A password will be e-mailed to you.

cap01

So, the Internet has blown up over Captain America. If you haven’t read the new Steve Rogers comic book and plan to do so you may want to stop here. I’d wager if you use social media it has been pretty difficult to avoid spoilers though. This particular spoiler has reached Game of Thrones level spoilerage on facebook and Twitter in particular. So, I’ve stalled long enough. We now know that Captain America has been a Hydra double agent from the beginning, and fans are pissed. First off, this is brilliant! The Cap books have been nowhere near the top of Marvel’s sales sheets, well guess what, that has now changed, at least in the short term. You, the fan, got played and it’s great.

I’ve been a fan of Captain America since I’ve been a fan of comic books. So, to discover that he has been a Hydra agent from the beginning definitely displeases me. So, I now have to follow this story through and determine if this revelation is backed up with a great story. The problem with modern fandom is that they have so focused on what they think a character or book or show should be that they’ve forgotten that these are pieces of art crafted by artists, not by them! At the end of the day if the story is great I’ll be sated. If the story is a dramatic failure I’ll be disappointed that a great character, an icon, was wasted on poor storytelling. I didn’t create Cap, and I’m not continuing to create him, so I don’t have a say in how he evolves. I’m just along for the ride. If I don’t like the trip them I’ll jump off and head another direction. I’ve been on and off the Spider-Man ride many times due to what I felt were missteps with that character.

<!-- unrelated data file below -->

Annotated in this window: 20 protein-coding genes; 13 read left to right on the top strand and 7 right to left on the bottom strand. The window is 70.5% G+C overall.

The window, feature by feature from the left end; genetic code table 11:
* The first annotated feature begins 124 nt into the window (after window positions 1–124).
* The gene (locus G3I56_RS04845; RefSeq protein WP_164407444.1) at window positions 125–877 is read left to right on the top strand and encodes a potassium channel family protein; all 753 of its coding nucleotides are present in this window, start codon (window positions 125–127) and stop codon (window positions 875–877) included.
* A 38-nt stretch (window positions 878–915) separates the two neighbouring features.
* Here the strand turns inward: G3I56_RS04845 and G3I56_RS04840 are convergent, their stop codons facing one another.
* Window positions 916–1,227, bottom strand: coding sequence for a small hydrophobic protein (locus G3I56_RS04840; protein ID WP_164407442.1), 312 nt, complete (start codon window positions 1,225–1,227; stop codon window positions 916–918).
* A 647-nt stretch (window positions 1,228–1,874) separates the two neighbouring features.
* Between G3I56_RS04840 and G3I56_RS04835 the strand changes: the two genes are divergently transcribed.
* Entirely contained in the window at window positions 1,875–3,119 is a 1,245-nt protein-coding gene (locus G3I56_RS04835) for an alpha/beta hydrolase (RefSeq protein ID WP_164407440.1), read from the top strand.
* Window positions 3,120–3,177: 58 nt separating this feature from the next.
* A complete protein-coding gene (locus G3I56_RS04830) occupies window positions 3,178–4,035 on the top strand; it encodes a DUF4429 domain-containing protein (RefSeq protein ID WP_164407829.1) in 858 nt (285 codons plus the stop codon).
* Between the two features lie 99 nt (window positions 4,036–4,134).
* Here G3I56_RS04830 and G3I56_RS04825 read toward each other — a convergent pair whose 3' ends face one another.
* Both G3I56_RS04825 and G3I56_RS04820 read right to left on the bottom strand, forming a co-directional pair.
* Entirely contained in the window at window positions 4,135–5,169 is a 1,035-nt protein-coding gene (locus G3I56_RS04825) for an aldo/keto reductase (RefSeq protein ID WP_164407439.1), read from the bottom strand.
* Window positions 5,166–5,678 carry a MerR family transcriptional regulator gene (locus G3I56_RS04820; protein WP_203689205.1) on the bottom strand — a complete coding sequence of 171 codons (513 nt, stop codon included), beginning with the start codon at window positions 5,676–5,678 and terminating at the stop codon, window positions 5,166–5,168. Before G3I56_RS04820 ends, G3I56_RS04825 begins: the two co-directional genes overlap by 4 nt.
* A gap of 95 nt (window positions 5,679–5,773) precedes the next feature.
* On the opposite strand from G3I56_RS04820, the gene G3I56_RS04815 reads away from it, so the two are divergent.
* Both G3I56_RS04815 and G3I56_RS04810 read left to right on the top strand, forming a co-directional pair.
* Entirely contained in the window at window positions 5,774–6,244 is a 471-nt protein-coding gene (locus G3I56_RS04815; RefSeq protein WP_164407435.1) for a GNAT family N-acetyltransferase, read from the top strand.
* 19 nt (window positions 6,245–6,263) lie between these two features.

Fans these days use hashtags, online petitions, and sometimes even death threats to try and influence a story. What happened to having cool discussions about the how and why and what will happen next and just appreciating that creators continue to surprise us. Captain America for example has been around for 75 years. There are only so many punches he can throw. We need fresh storytelling and innovative directions for the character to go. Sure some ideas might be able to be recycled for new generations, but truthfully artists should be looking for new paths to take. Literally who do we think we are to tell a painter how to paint just because we are fans of their previous work?

cap_animated

The reality is that the whole Cap controversy in particular is laughable. Does anyone actually believe that Marvel didn’t know the Internet would blow up over this plot twist? In one fell swoop Marvel has reinvigorated interest in a Captain America comic, took over nearly every social media platform, and even gave the artist the ability to paint a new picture with the same red, white, and blue paint that has been used for 75 years. Perhaps the most ridiculous part is that any real comic book fan knows that these arcs aren’t arcs, they’re nearly always circles. Eventually Cap will circle back to the hero we’ve known but it should be a fascinating ride back to the beginning. We went through a year of Doc Ock inside Spidey’s head and oh yeah Steve Rogers was just dead for a while too.

Prince did it right; he just created what he wanted to create and released it how it wanted. Sure, sometimes he infuriated fans with his methods (including me) but he kept us fascinated and he was unaffected by fan ire online. The best way we can protect the things we love the most is to actually ask the artists to become more reclusive and hard to find. Movies, TV, and even comics are already all to often created by committee. The last thing we need is for bitchy little baby fans to start trying to exert some level of control with hashtags and hissy-fits because they think they can paint better than the actual painter.

%d bloggers like this: